The Twelve Imams of Ahl al-Bayt, also called the Silsilat al-Dhahab (the golden chain), are the great Imams of Islam and Sufism from the Ahl al-Bayt (household) of the Holy Prophet Sayyidina Muḥammad ṣall-allāhu ʿalaihi wa-sallam.
Though commonly claimed by Shia to be their Imāms, they all were anti-Shia and are regarded Imams of Sufism by many great Sufi masters, who consider them the sources of divine inspiration (faiḍ) that reaches the Awliyā (saints) of Allah.
The great Mujaddid, Imām-i Rabbānī, Shaykh Aḥmad Sirhindī Fārūqī quddisa-sirruhū has written in his Maktūbāt that the path of sainthood can only be traversed through the aid (Tawassuṭ) of Sayyidinā Imām ʿAlī, Sayyida Fāṭima, Imām Ḥasan, Imām Ḥusain and the rest of the twelve Imams (ʿalaihim as-salām). Even after their lifetimes, anyone who got sainthood received it through them, even if they were Quṭb or Abdāl. (Volume 3, letter 123)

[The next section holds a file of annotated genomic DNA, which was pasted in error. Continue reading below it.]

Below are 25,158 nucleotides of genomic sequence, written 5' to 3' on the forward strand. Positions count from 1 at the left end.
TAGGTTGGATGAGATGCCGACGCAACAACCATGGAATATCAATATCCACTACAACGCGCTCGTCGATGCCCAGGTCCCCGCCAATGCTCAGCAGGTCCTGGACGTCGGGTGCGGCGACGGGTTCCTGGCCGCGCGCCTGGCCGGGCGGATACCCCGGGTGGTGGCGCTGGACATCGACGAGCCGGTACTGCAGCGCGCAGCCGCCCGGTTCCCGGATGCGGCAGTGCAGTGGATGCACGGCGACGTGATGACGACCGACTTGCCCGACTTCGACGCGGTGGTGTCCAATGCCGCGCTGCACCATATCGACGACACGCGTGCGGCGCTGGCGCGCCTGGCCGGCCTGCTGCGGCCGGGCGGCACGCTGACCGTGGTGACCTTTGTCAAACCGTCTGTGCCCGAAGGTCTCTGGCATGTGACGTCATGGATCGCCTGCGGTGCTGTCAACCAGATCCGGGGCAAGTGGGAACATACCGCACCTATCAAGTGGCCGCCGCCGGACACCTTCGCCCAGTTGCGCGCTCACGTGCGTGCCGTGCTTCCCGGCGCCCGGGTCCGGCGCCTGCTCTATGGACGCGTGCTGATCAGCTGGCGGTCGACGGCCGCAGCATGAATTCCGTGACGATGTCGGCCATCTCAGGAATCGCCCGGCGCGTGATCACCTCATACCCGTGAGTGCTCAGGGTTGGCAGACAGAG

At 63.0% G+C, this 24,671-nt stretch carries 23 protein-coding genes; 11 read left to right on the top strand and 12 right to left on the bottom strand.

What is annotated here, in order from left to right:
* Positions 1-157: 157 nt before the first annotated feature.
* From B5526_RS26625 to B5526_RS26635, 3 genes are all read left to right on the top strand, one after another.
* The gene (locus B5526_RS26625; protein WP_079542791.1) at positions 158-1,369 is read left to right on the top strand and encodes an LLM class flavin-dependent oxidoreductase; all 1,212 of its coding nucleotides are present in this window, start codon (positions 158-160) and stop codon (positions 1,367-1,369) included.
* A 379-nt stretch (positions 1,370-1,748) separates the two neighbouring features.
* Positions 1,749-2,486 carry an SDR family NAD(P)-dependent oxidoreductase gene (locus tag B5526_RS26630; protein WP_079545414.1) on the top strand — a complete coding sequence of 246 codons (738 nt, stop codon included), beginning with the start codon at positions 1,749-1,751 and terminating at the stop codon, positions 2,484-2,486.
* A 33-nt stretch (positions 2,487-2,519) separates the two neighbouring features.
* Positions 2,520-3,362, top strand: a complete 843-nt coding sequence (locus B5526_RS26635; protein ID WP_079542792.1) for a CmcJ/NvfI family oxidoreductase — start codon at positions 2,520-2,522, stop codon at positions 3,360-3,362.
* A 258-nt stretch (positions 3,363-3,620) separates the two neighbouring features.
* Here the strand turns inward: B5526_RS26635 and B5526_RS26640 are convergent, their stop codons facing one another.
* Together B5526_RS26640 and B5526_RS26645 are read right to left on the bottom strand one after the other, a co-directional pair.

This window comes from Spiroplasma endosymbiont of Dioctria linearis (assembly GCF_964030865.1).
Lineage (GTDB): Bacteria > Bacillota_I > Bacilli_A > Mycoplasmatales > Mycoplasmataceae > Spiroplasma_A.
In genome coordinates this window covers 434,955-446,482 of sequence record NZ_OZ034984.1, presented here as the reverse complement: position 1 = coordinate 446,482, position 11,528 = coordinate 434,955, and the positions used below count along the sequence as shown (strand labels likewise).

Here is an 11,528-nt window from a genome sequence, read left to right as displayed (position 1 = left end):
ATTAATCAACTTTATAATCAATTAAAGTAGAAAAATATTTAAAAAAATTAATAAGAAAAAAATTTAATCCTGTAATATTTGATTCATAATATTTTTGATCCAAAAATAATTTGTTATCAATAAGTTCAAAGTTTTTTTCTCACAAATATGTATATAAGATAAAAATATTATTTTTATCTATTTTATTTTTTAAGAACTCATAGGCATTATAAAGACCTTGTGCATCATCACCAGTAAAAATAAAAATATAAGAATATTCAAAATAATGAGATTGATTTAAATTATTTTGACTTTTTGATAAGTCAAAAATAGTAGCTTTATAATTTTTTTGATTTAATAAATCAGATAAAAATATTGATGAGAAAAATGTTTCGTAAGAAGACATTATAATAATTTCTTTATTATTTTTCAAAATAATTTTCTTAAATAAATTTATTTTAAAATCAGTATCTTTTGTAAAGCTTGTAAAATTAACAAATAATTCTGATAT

The Imam and founder of the Naqshbandī Sufi order, Khwāja Bahā ad-Dīn Naqshband al-Bukhārī was a true lover of Ahl al-Bayt and the twelve Imams. He says in a Persian verse :
یا رب بمحمد و علي و زهرا
یا رب بحسين و حسن و آل عبا
از لطف بر آر حاجتم در دو سرا
بے منت مخلوق ما علی الاعلی
“O Lord! by the sake of Muhammad and Ali and Zahra,
O Lord! by the sake of Hussain and Hasan and the family of Zain al-Abideen,With (your) grace, fulfill my needs in the two worlds,
Without the grace of creation, (provide me) the best of the best.”
- 1 1. Amīr al-Muʿminīn Imām ʿAlī ibn Abī-Ṭālib (40, Iraq)
- 2 2. Amīr al-Muʾminīn Imām Ḥasan ibn ʿAlī (49, Madinah)
- 3 3. Imām Ḥusayn ibn ʿAlī (61, Iraq)